New York (CNN) — Southwest Airlines is bracing itself for a fine from the US government for last year’s operational meltdown over Christmas that canceled 16,700 flights and left two million passengers stranded.
The carrier said that it “could be subject to fines and/or penalties resulting from investigations by the Department of Transportation,” in a regulatory filing Monday, adding that it’s “currently not able to estimate” how much the fine could be.
Southwest said it was notified last week by the US DOT because the agency had determined that it had “failed to provide adequate customer service assistance, prompt flight status notifications, and proper and prompt refunds,” making a penalty “warranted.”
Southwest has warned investors since January that a fine associated with the meltdown was looming. But this is the first time it had disclosed the DOT’s finding against it.
Last December, a winter storm barreled through the US and disrupted thousands of flights. Although many airlines were able recover relatively quickly, Southwest Airlines didn’t return to normal operations for several days. Crewmembers were left stranded because they were unable to communicate with their dispatchers and schedulers, and the airlines’ legacy technology could not keep up with the rate of changes.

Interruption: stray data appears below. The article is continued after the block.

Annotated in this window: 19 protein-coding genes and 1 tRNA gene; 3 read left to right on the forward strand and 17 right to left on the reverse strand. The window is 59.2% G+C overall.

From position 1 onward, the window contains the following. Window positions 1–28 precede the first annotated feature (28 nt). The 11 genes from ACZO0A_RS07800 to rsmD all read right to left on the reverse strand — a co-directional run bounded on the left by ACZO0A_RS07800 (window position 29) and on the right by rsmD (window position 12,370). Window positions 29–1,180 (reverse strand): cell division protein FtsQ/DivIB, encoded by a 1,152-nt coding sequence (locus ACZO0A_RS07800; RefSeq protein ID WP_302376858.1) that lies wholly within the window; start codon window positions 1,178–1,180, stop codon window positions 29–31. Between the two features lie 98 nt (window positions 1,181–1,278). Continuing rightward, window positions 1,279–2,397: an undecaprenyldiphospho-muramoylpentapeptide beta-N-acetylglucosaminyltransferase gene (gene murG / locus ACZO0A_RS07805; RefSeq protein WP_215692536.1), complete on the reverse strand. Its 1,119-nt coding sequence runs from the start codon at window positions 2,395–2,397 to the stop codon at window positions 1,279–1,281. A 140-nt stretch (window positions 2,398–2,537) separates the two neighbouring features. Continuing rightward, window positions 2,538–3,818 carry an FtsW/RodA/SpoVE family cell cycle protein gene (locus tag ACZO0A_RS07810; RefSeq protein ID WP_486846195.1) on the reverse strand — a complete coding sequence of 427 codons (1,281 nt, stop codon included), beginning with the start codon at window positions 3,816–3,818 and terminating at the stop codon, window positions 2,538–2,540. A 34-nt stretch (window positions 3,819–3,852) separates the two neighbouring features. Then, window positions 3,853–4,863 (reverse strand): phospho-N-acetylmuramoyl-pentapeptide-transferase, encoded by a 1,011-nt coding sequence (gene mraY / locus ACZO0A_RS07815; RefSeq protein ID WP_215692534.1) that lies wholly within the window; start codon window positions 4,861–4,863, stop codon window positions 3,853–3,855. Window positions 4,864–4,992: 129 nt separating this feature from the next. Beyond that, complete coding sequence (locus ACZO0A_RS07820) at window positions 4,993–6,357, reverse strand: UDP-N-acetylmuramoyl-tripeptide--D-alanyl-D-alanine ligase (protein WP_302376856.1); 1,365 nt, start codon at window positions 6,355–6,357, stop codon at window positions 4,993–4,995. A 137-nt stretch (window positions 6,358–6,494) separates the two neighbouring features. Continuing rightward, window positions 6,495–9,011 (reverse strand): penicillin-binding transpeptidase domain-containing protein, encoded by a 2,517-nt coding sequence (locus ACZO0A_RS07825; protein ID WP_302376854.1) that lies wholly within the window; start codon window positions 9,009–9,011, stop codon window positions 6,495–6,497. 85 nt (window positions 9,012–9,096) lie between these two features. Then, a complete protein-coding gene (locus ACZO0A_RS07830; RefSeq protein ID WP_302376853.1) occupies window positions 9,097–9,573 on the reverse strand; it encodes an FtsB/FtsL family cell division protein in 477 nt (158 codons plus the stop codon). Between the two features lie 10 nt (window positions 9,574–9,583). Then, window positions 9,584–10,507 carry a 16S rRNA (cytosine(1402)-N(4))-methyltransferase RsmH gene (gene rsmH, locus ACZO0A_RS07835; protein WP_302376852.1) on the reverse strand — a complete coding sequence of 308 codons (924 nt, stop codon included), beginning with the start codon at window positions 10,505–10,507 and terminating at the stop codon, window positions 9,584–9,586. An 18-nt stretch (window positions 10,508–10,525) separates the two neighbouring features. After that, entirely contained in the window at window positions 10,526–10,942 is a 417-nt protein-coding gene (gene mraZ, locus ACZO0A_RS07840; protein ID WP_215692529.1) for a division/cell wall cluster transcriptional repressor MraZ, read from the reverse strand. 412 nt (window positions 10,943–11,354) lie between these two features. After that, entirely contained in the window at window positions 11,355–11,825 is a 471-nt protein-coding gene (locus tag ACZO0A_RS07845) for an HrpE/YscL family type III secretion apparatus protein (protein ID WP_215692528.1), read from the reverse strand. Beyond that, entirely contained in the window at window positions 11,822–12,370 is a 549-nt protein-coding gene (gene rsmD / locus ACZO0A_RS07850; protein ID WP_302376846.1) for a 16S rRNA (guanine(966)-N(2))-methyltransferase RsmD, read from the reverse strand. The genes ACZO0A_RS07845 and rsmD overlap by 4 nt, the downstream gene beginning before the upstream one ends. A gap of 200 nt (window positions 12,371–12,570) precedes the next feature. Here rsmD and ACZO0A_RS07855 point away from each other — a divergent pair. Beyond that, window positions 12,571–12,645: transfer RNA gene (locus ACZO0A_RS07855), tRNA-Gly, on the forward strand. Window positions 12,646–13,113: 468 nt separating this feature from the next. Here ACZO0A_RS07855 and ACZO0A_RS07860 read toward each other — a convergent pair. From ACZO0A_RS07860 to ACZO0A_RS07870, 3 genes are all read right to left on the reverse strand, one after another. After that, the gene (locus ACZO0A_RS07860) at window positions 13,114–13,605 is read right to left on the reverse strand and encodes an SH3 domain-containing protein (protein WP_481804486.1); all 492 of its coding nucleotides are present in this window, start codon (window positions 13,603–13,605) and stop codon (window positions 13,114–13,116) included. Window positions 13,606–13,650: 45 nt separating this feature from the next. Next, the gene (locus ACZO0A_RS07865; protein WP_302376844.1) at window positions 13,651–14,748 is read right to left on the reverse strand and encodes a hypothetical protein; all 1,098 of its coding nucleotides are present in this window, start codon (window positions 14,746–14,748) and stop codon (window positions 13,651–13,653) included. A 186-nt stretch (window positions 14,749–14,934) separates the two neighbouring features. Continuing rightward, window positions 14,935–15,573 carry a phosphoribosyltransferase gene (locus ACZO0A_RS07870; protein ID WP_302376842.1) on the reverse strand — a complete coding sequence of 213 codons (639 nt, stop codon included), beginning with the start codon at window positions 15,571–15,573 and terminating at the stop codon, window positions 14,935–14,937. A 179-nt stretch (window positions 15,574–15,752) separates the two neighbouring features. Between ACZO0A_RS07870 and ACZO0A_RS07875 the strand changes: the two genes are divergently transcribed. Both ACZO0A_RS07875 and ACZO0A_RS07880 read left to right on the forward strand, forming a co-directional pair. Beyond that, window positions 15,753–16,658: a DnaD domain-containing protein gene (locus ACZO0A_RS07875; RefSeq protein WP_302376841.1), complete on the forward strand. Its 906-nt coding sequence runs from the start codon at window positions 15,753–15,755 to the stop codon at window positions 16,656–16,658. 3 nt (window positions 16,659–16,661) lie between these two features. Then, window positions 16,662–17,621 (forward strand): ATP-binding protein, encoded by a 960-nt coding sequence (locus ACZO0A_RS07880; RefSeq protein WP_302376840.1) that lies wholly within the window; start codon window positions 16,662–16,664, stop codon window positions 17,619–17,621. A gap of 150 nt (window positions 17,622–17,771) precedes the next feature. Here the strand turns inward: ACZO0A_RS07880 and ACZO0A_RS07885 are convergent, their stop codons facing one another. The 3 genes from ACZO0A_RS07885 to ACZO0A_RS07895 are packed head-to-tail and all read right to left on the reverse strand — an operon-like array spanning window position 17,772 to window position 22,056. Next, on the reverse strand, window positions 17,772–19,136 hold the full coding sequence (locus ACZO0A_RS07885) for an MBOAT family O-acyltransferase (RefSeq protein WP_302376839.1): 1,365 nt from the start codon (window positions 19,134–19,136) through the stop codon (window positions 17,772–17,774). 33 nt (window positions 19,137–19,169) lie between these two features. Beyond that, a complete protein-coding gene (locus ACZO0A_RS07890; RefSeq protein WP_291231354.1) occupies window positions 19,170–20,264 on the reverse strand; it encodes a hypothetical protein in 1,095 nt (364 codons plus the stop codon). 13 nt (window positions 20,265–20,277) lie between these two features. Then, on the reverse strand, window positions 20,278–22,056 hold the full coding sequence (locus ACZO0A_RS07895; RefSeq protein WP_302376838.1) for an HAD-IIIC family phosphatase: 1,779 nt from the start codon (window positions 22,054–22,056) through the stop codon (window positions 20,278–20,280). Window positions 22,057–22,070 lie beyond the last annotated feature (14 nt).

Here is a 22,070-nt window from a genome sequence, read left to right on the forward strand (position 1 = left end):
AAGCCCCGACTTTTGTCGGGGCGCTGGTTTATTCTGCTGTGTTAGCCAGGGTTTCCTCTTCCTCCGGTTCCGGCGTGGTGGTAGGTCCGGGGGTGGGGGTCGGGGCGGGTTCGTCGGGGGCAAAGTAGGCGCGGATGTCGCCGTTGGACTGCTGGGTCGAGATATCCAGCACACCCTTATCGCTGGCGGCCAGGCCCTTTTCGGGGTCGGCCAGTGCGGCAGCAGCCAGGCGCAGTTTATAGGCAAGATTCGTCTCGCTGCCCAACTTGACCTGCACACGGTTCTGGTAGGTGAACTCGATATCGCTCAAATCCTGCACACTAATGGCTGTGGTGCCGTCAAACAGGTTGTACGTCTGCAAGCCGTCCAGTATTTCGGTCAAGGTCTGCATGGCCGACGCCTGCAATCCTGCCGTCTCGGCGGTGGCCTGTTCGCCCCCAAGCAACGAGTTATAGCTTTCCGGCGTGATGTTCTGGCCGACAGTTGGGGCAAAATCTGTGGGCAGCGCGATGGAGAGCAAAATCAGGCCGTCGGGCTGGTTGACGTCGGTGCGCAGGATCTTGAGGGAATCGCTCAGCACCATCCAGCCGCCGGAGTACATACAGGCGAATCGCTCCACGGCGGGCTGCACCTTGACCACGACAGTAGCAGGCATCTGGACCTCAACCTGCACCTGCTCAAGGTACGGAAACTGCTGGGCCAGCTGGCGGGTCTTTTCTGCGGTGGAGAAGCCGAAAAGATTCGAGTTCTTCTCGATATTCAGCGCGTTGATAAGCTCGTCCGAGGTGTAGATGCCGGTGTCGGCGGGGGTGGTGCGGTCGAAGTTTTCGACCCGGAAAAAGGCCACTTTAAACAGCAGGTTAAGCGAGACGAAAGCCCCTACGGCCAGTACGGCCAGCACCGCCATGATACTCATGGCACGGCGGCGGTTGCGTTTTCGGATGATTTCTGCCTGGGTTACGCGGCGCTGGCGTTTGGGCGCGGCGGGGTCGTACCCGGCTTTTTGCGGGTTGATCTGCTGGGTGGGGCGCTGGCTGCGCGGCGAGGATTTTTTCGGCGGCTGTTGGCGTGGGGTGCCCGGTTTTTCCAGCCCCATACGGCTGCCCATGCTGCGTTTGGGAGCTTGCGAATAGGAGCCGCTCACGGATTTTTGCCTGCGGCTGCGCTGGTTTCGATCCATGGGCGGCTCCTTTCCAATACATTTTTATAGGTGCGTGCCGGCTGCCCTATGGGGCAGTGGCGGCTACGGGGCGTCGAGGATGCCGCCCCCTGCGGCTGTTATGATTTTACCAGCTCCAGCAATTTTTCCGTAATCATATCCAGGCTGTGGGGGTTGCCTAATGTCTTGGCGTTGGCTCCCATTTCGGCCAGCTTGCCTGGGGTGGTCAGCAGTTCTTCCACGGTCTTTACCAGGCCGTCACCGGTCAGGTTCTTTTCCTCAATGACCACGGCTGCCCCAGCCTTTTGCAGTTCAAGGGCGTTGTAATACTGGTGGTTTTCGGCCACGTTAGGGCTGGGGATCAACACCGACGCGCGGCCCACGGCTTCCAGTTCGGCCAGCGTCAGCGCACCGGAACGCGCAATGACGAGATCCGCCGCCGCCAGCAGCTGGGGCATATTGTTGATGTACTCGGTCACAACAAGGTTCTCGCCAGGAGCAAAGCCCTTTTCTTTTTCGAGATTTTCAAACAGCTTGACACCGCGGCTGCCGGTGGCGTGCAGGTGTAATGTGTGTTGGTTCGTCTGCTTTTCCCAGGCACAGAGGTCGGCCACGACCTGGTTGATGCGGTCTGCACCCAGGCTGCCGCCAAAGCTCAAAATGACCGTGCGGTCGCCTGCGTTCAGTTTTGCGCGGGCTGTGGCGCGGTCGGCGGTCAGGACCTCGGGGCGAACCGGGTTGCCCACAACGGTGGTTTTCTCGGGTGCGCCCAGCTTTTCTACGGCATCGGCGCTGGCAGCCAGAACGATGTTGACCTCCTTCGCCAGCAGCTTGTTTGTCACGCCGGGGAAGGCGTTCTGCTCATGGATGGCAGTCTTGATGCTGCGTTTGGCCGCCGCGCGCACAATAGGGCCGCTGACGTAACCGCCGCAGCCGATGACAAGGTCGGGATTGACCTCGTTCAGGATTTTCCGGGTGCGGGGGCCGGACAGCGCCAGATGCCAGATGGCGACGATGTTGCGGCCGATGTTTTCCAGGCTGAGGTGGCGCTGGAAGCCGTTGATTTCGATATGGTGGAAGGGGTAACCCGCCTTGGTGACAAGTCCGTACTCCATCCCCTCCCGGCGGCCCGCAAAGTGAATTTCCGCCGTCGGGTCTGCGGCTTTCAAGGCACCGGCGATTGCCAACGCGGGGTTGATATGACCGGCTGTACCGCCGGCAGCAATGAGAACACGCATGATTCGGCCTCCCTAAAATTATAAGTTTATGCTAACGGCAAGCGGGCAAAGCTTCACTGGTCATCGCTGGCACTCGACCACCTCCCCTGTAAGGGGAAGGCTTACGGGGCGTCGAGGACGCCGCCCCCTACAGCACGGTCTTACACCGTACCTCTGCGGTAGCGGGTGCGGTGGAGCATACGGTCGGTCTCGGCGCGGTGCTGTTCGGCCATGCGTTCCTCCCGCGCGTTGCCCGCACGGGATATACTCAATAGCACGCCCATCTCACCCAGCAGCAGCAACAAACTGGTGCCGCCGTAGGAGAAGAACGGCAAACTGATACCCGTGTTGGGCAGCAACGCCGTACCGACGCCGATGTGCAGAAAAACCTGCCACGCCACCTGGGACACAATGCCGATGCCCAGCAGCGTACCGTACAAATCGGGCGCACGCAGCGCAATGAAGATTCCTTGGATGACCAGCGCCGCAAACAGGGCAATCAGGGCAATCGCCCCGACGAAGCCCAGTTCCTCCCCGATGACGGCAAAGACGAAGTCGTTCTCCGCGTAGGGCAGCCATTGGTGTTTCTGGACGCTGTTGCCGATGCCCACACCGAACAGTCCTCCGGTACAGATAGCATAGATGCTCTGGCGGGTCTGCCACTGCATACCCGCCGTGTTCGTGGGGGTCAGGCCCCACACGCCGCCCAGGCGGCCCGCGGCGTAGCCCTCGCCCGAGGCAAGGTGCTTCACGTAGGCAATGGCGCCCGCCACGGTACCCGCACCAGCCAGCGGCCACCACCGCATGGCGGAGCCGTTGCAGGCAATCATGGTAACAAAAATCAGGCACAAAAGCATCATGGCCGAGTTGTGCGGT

Earlier this year, Southwest released an “action plan” to prevent another nightmare. It calls for increasing the availability of winter equipment and staffing at some airports, investing in technology to help it quickly restart operations during extreme weather, and improving communication and decision-making processes across departments that handle flight operations.
The airline reported it lost $800 million at the end of last year due to the costs and lost revenue associated with the service meltdown. Then it reported it took another $325 million hit to revenue during the first three months of this year due the spillover effect of the meltdown on ticket sales.
The Dallas-based airline is investing $1.3 billion on technology projects this year, about 25% more than it spent in 2019, the last full year before the pandemic.
Southwest’s meltdown caught the ire of its pilot’s union and Congress. The union had previously testified that the operation was held together by “duct tape” and that the airlines’ technology failures were predictable and avoidable because the system has failed multiple times “with increasing frequency and magnitude.”
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